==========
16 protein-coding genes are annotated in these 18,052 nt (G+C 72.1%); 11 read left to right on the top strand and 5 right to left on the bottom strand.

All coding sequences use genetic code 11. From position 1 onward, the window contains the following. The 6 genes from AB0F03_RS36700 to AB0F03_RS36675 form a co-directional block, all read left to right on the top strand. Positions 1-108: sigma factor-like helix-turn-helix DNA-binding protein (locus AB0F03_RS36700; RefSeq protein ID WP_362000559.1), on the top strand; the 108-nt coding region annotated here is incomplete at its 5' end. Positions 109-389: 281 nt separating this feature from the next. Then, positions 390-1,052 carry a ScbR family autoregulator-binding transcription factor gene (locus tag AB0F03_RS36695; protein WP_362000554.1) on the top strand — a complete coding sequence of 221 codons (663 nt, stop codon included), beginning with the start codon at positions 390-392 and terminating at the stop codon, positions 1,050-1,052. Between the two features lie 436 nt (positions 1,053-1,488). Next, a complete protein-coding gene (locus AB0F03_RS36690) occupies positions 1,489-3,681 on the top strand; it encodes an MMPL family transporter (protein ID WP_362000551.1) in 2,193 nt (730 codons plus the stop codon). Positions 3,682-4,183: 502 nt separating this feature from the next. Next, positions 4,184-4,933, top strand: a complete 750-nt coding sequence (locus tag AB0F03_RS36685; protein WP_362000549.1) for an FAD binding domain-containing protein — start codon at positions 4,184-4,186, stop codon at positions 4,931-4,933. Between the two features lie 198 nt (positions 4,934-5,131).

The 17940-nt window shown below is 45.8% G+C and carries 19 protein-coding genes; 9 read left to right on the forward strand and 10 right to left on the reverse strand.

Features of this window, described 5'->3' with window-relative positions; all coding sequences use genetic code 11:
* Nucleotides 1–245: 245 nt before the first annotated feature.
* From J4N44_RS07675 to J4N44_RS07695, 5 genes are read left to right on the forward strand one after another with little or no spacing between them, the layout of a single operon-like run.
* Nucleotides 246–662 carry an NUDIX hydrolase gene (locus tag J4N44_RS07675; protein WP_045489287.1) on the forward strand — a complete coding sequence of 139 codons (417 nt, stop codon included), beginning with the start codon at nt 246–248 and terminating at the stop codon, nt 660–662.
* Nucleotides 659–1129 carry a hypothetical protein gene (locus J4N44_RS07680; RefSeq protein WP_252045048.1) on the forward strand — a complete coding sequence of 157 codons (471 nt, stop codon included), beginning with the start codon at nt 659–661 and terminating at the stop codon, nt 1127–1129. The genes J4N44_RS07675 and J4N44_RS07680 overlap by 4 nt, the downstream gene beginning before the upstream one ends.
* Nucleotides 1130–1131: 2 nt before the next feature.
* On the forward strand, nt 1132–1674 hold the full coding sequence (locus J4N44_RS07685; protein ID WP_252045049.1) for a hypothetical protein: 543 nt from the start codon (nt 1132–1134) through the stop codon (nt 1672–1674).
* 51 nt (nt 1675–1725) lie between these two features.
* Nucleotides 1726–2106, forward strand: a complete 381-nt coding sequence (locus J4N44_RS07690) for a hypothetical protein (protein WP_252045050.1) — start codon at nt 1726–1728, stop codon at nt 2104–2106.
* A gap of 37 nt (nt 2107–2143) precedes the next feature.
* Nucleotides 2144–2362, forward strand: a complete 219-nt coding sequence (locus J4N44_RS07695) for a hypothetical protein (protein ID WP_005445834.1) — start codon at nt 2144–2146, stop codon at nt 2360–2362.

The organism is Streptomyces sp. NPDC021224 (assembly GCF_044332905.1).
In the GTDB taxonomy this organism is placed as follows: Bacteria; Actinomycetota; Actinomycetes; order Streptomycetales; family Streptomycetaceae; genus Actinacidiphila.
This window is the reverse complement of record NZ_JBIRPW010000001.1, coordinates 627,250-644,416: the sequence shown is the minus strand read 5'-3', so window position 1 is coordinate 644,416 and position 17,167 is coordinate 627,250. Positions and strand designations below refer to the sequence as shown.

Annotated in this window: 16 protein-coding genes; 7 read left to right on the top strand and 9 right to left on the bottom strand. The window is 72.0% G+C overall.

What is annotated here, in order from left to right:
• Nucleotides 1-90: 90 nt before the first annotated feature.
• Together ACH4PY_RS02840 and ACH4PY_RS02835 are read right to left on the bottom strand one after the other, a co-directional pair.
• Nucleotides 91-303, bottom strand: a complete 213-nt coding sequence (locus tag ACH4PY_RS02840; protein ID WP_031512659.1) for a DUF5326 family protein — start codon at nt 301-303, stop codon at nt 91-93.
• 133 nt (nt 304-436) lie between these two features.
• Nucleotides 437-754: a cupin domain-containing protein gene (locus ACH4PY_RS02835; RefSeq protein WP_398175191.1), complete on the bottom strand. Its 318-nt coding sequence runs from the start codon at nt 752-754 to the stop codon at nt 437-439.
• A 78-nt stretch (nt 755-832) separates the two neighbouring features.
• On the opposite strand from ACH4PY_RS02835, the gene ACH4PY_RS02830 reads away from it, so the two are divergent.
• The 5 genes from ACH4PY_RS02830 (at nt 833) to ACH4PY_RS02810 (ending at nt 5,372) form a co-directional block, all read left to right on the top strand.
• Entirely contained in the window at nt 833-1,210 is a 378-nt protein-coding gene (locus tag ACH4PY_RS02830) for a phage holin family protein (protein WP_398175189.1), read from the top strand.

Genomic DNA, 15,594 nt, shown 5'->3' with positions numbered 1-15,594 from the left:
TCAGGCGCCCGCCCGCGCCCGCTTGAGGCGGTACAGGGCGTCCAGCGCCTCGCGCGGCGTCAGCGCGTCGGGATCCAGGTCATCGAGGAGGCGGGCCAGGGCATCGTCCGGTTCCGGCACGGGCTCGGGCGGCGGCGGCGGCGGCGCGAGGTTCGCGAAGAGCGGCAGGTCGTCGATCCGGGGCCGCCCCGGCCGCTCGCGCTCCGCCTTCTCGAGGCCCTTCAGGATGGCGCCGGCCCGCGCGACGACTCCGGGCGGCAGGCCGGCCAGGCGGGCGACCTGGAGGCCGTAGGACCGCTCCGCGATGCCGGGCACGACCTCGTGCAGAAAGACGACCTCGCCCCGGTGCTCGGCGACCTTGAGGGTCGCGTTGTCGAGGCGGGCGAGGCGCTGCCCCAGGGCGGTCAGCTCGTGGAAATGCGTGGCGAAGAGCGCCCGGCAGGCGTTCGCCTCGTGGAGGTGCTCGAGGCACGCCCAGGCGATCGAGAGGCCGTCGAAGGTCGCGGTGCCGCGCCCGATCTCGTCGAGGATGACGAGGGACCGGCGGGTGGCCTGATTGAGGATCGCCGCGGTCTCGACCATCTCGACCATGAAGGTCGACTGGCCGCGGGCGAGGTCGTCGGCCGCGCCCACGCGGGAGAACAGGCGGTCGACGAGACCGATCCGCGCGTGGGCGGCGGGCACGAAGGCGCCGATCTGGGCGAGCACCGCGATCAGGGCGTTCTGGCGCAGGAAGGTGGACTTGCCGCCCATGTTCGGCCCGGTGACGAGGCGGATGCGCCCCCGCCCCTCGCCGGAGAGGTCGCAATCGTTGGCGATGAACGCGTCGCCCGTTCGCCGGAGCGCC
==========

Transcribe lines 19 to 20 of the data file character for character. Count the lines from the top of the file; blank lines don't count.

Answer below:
What is annotated here, in order from left to right:
• Nucleotides 1-90: 90 nt before the first annotated feature.